(Part of Rio’s Doxiadis Plan)
Last night I was watching a video of city planner Jeff Speck sharing his “general theory of walkability” – four planning principles to transform sprawling cities into walkable oases, and I wondered how it might be applied to Rio de Janeiro. Basically, he says cities need 1) to offer a proper reason to walk, 2) to have safe streets, 3) the walking has to be comfortable and 4) it has to be interesting.
Being that Rio’s layout is rather inevitably skinny and long, squished between mountains the the sea – not large, fat and round like São Paulo – it can’t be too walkable, but it can be walkable by neighborhood. Like the way Ipanema, Tijuca and Centro are.
The glaring problem with his 4 steps – or rather just one of them – when applied to Rio is number 2 (safe streets). All it takes is one look at the Onde Fui Roubado (Where I Was Robbed) site to see the quantity of most recent crimes.
While I believe crime can mostly be solved through education and opportunity, Speck’s first and fourth principles (a proper reason and interestingness) only require institutions, centers, museums, the government and individuals to all do their part in creating a web of continuous activities throughout the city. Think: Samba da Ouvidor or Pedra do Sal, free events at the CCBB, or even something like Instawalk Rio. The stronger the sense of community, the less crime that will occur – at least on a neighborhood scale.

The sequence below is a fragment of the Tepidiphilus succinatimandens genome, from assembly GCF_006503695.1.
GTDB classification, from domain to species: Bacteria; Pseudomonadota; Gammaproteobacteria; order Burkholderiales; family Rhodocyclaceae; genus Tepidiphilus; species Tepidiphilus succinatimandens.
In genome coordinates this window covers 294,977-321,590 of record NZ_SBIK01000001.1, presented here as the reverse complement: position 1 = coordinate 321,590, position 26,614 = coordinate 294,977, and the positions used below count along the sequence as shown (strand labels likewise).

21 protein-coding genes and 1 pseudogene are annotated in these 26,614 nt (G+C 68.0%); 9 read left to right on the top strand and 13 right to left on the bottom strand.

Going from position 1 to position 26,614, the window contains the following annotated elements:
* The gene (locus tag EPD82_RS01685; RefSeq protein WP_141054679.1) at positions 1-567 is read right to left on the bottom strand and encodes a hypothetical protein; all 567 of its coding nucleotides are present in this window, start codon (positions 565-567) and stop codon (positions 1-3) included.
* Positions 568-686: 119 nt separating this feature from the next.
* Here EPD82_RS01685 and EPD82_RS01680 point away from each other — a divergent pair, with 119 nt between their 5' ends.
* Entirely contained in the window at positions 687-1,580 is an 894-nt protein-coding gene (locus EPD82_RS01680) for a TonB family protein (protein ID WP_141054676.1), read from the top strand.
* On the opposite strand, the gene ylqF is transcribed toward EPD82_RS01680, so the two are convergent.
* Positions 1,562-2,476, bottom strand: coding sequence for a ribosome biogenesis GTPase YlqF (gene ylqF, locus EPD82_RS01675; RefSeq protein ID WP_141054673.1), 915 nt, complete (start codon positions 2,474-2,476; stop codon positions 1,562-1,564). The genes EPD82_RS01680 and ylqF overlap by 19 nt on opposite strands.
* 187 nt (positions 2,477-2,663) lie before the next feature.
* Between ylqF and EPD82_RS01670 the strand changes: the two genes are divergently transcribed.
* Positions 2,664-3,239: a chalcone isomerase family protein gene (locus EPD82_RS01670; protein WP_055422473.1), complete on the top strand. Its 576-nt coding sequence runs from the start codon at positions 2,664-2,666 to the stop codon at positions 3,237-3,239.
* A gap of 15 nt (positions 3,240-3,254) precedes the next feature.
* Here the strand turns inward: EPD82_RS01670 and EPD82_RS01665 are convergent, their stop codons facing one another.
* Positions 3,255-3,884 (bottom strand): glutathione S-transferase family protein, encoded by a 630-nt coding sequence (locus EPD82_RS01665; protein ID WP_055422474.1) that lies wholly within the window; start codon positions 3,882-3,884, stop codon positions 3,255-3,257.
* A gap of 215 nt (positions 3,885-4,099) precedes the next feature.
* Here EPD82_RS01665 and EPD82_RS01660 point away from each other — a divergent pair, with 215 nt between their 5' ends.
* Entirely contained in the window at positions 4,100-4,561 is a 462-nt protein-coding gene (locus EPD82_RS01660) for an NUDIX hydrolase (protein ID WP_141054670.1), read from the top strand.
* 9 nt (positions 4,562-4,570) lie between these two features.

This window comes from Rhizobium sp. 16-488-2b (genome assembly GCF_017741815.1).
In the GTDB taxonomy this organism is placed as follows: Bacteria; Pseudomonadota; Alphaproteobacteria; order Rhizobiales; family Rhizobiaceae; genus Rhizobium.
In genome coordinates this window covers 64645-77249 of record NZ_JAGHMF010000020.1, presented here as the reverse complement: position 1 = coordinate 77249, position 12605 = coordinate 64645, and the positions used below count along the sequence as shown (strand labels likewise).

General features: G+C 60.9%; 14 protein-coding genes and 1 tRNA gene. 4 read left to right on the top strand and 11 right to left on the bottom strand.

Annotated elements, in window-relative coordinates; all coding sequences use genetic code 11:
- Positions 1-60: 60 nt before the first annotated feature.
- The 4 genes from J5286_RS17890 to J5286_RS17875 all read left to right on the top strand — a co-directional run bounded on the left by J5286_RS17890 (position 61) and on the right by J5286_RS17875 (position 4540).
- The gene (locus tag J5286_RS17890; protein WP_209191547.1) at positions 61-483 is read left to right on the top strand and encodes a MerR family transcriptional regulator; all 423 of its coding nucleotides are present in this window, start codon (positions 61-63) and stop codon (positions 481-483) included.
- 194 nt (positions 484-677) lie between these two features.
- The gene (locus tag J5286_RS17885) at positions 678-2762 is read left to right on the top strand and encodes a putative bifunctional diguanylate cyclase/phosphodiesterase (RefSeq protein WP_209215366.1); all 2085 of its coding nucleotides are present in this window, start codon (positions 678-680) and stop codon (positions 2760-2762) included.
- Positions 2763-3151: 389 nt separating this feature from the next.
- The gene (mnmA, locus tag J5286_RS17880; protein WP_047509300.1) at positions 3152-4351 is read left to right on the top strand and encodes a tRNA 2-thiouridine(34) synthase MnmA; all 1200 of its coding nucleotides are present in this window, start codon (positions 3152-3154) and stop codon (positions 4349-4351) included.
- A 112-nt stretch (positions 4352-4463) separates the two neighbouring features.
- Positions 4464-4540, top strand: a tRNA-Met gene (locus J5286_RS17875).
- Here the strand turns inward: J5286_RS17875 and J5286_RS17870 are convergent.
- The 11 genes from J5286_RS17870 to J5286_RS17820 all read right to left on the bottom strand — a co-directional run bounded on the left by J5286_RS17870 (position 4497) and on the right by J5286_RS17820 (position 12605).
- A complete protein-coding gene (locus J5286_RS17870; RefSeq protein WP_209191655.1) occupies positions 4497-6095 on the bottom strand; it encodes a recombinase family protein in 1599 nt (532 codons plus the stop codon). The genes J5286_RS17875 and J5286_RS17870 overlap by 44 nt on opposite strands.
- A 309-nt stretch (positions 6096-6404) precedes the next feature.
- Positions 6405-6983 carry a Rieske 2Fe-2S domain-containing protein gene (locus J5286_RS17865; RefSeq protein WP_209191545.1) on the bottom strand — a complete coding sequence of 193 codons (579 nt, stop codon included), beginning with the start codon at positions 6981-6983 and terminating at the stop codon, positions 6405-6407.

After watching the video below, as well as the talk he gave at TED one month prior, it got me wondering how Speck would approach Rio, were he tasked with making it walkable. It can’t be improved if no one first imagines how that improvement might happen. What would it take and what can be done to make it happen?
If you are interested in the topic, Curitiba’s Jaime Lerner recently shared a few ideas (PT) with the BBC regarding how Brazil can maximize its potential.